The requirements for closure of company are as follows:

    1. Consent of at least 75% of members in terms of paid up capital.
    2. Extinguishment of all assets and liabilities.
    3. Completion of all Annual filings till the date of business activities.
    4. Closure of bank account of the company.

    The company which is inoperative and not having any business can file for closure of the company in Form STK-2 by taking 75% members approval in terms of paid up capital, extinguishing all assets and liabilities, and closing the bank account of the company.

    The Fast Track Exit Mode (FTE) enables the companies that have been out of business for over a year or are struggling to close down their operations efficiently without any NCLT or High court’s approval.

    To close the company under FTE mode, an application can be filed in Form STK-2 after completion of all the requirements.

    The government charges for filing of eForm STK-2 is INR 10,000.

    Below mentioned companies can apply for closure under Fast Track Exit mode:

     

    1. The Company which has failed to commence its business within one year from the date of its incorporation; or
    2. A company which has not conducted any business or operations for a period of 2 years and has not filed any application for obtaining the status of dormant company under Section 455.

    The following companies cannot apply under Fast Track Exit mode;

    1. Listed Companies;
    2. Companies that have been delisted due to due to non-compliance of listing regulations or listing agreement or any other statutory laws;
    3. Vanishing Companies;
    4. Companies where inspection or investigation is ordered and being carried out or actions on such order are yet to be taken up or were completed but prosecutions arising out of such inspection or investigation are pending in the Court;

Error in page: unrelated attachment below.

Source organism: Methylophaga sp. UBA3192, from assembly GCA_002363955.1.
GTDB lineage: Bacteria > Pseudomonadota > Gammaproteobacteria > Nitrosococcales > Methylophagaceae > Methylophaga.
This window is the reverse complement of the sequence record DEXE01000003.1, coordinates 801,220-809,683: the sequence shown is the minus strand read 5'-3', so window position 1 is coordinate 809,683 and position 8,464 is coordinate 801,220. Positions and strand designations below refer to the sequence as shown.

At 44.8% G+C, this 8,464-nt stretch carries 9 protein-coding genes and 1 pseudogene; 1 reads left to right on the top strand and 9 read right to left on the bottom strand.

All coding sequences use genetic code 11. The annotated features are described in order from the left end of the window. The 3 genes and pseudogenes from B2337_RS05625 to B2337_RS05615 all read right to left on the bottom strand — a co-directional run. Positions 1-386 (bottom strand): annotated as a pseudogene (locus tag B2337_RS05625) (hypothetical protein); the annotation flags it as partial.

5. Companies against which any prosecution for an offence is pending in any court;
    6. Companies whose application for compounding is pending before the competent authority for compounding the offences committed by the company or any of its officers in default;
    7. Companies, which have accepted public deposits which are either outstanding or the company is in default in repayment of the same;
    8. Companies having charges which are pending for satisfaction; and
    9. Companies registered under section 25 of the Companies Act, 1956 or section 8 of the Act.

    The below documents are required to close the company:

    1. Statement of accounts not older than 30 days from filing application for closure.
    2. Indemnity Bonds by all directors in Form STK-3.
    3. Affidavits by all directors in Form STK-4.
    4. Board resolution authorizing closure.
    5. Consent of 75% members in terms of paid up capital.
    6. Self attested and CA certified copy of PAN and Aadhar of all directors.
    7. Pan of the Company.
    8. Last Filed ITR acknowledgement.
    9. Bank account closure letter.

    The benefits of closure of company are as follows:

    Financial Relief: Closing a non-profitable or financially struggling company can provide relief from ongoing financial burdens, such as tax obligations, maintenance costs, employee salaries, and other expenses. It allows the owners to mitigate losses and redirect resources to more promising ventures.

    Personal Liability Protection: Company closure can protect the owners, directors, and shareholders from personal liability. Once the company is properly dissolved, they are generally shielded from future claims or debts associated with the company’s activities.